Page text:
THE LAMB DEVOURS THE OSCARS: BEST FOREIGN LANGUAGE FILM

by NTEMP · January 20, 2013 · Featured, LAMB Devours the Oscars · 2 Comments

Editor’s note: This is part of a 32-part series dissecting the 85th Academy Awards, brought to you by the Large Association of Movie Blogs and its assorted members. Every day leading up to the Oscars, a new post written by a different LAMB will be published, each covering a different category of the Oscars. To read the other posts regarding this event, please click here. Thank you, and enjoy!

Foreign Language Film

By Branden from Flixploitation

Hello, everyone. This is Branden from Flixploitation. I am here to discuss the films that have been nominated for Best Foreign Language Film this year. This year’s list included three historical dramas, a story about undying love and a girl struggling to survive in a civil war. Here are the nominees:

 Amour

Amour – Austria

Director: Michael Haneke

Winner of the Palme D’Or at the 2012 Cannes Film Festival, Amour is the most honored film in this category. It has been nominated for five Academy Awards including Best Picture, Best Director and Best Original Screenplay. It tells the harrowing story of Anne (Best Actress nominee Emmauelle Riva) and her husband Georges (Jean-Louis Trintignant), a pair of retired music teachers who have to deal with Anne’s rapidly declining health. Being in her eighties, complications arise that leaves Anne clinging to life. What will Georges do when the person that you love is suffering? He has to made a life-altering decision for the sake for himself and his beloved Anne.

 War Witch Rebelle

Rebelle (War Witch) – Canada

Director: Kim Nguyen

Writer/director Kim Nguyen’s War Witch recounts the story of Komona (played by Rachel Mwanza), a teenager living in the Congo is pregnant with her first child. She recounts her tumultuous life to her unborn child, like she was kidnapped and forced into being a child soldier for the rebels in the civil war. There is something unique within Komona that makes her essential to the rebel effort. She can foresee the enemy’s presence. Komona is proclaimed a witch and revered in her group. Her gift comes at a price where she is haunted by the spirits of the dead.

 No Chile

No  Chile

Director: Pablo Larraín

Based on the play “El Plebiscito” by Antonio Skármeta, director Pablo Larraín recounts the story of Chile being under the oppresive dictiorship of Augusto Pinochet during the late 1980s. The leader wanted to change the laws before the election so he could stay in power indefinitely. Members of the opposition employs an advesting executive, René Saavedra (played by Gael García Bernal) to head up a campaign to find a way to overthrow the merciless dictator. With limited resources, Saavedra comes up with bold plan to topple a regime.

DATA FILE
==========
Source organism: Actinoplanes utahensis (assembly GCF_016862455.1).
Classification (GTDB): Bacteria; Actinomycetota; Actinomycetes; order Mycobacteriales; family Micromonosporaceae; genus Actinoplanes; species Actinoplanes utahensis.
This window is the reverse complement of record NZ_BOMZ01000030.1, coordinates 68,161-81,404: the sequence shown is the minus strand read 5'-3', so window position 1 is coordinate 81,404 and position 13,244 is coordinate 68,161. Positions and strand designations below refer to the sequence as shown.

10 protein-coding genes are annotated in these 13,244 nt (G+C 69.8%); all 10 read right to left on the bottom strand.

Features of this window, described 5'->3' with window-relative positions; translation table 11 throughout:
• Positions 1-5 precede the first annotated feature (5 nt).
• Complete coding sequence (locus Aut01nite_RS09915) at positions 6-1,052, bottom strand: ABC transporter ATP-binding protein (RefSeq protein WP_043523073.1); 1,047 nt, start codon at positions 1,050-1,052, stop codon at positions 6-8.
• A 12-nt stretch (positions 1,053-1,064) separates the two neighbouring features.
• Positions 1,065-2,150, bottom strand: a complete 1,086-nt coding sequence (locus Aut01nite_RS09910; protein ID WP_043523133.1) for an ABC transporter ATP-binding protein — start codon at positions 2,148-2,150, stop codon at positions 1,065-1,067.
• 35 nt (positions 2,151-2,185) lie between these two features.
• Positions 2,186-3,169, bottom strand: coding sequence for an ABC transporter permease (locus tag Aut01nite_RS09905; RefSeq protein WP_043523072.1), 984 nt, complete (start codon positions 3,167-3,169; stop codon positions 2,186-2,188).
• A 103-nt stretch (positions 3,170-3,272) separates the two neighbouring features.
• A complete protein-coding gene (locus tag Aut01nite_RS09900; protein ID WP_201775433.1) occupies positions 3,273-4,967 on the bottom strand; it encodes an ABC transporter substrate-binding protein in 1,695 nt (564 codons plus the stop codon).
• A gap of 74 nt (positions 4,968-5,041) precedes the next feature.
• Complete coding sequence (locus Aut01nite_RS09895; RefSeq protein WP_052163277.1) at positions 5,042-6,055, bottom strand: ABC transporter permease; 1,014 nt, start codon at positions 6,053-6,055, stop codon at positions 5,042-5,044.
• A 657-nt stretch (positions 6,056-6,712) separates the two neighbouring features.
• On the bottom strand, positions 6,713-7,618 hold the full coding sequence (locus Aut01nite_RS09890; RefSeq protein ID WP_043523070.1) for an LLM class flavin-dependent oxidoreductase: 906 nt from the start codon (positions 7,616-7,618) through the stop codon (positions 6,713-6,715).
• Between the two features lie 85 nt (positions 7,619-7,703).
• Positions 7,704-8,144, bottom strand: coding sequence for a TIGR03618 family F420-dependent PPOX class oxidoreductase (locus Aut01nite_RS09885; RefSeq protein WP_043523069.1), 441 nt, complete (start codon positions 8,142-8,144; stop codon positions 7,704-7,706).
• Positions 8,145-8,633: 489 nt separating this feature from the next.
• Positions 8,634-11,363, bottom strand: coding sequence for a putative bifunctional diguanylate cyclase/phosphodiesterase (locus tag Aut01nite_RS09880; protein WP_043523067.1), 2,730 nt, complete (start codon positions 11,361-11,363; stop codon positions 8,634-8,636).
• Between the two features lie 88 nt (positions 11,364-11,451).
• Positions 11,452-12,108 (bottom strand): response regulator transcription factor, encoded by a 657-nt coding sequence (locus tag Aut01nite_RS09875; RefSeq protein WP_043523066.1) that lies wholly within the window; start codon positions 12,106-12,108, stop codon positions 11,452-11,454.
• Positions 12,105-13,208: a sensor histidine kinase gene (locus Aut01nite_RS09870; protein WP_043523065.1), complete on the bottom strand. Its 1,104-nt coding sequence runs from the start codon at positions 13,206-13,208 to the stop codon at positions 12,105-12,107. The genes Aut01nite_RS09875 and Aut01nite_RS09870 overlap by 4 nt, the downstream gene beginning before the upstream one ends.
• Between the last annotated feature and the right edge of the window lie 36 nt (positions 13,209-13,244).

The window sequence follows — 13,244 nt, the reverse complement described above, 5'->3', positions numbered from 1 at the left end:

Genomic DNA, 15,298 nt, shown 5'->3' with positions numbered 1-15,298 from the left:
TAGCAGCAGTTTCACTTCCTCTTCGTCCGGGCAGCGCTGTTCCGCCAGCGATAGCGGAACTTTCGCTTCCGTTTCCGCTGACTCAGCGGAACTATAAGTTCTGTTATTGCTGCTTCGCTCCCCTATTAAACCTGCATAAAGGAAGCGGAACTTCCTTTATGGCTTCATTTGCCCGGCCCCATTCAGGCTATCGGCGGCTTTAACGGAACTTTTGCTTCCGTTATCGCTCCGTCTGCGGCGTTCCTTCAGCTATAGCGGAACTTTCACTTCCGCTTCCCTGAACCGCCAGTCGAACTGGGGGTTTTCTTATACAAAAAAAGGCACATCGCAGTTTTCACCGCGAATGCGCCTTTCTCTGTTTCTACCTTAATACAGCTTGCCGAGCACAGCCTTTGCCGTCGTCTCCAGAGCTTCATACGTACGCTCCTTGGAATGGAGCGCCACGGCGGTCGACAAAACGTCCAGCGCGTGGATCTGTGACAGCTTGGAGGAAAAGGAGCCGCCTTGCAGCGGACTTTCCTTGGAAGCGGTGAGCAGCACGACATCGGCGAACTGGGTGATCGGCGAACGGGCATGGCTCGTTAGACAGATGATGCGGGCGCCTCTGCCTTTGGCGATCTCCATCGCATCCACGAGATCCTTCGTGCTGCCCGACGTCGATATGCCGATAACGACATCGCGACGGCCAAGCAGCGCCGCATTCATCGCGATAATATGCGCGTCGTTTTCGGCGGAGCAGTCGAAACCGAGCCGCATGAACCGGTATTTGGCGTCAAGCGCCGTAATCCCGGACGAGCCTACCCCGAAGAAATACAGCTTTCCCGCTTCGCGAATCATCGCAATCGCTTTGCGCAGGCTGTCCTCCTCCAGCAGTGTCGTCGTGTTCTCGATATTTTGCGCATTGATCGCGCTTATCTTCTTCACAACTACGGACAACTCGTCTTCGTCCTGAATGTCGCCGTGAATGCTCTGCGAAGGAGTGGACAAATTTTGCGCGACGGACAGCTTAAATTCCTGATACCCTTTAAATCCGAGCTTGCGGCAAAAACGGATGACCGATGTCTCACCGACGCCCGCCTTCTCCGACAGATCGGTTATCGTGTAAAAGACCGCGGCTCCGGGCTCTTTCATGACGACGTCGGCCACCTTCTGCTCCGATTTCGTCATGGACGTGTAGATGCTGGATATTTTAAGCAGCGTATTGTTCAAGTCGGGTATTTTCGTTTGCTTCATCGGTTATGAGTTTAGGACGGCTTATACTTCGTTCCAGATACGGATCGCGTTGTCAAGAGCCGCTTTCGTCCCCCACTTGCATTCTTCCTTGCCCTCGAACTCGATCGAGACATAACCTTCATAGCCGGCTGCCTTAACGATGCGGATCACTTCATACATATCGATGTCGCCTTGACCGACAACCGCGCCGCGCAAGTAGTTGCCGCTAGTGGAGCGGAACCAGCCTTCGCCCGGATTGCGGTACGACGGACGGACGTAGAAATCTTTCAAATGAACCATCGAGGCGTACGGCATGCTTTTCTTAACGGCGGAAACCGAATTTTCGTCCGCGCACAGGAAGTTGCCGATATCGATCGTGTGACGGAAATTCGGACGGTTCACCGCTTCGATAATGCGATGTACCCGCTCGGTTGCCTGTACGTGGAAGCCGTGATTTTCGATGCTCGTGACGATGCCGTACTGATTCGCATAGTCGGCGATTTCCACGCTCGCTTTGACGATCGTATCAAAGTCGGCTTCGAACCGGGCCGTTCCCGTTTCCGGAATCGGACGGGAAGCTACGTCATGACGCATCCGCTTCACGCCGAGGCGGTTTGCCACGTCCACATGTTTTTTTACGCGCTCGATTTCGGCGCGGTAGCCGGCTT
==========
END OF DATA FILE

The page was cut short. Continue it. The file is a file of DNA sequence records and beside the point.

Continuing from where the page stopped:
A Royal Affair

En kongelig affære (A Royal Affair) – Denmark

Director: Nikolaj Arcel 

Based on real events, A Royal Affair takes place in 18th century, Denmark. A young English princess named Caroline Mathilde (played by Alicia Vikander) is set to be married to Christian VII (played by Mikkel Boe Følsgaard). Nobody knows is that the new king is stark raving mad. He does not love his young queen. Situations become complicated when a physician named Johann Friedrich Struensee (played by Mads Mikkelsen) comes into their lives. While Struensee finds a way to fix the king’s mind, he beds his queen that causes an uproar and divides a nation.

 Kon-Tiki

Kon-Tiki – Norway

Directors: Joachim Rønning and Espen Sandberg

This fictionalized version of the Oscar winning documentary of the same name from 1950 recounts the story of documentarian Thor Heyerdahl (played by Pål Sverre Valheim Hagen), and his 4,300 mile journey across the Atlantic Ocean. In 1947, Heyerdahl and his crew set sail on a balsa wood raft named Kon-Tiki from South America to the Polynesian Islands. He wanted to prove his theory that South America might have possibly settled into the Polynesia during pre-Columbia times. Many anthropologists believed that it was fabrication. This movie recounts the101 day journey that changes their lives forever.

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2 Responses to THE LAMB DEVOURS THE OSCARS: BEST FOREIGN LANGUAGE FILM

  1. Great post, I loved Kon-Tiki + A Royal Affair while quite enjoying No. Amazingly I didn’t really like or appreciate Amour at all! Will have to check out War Witch still.

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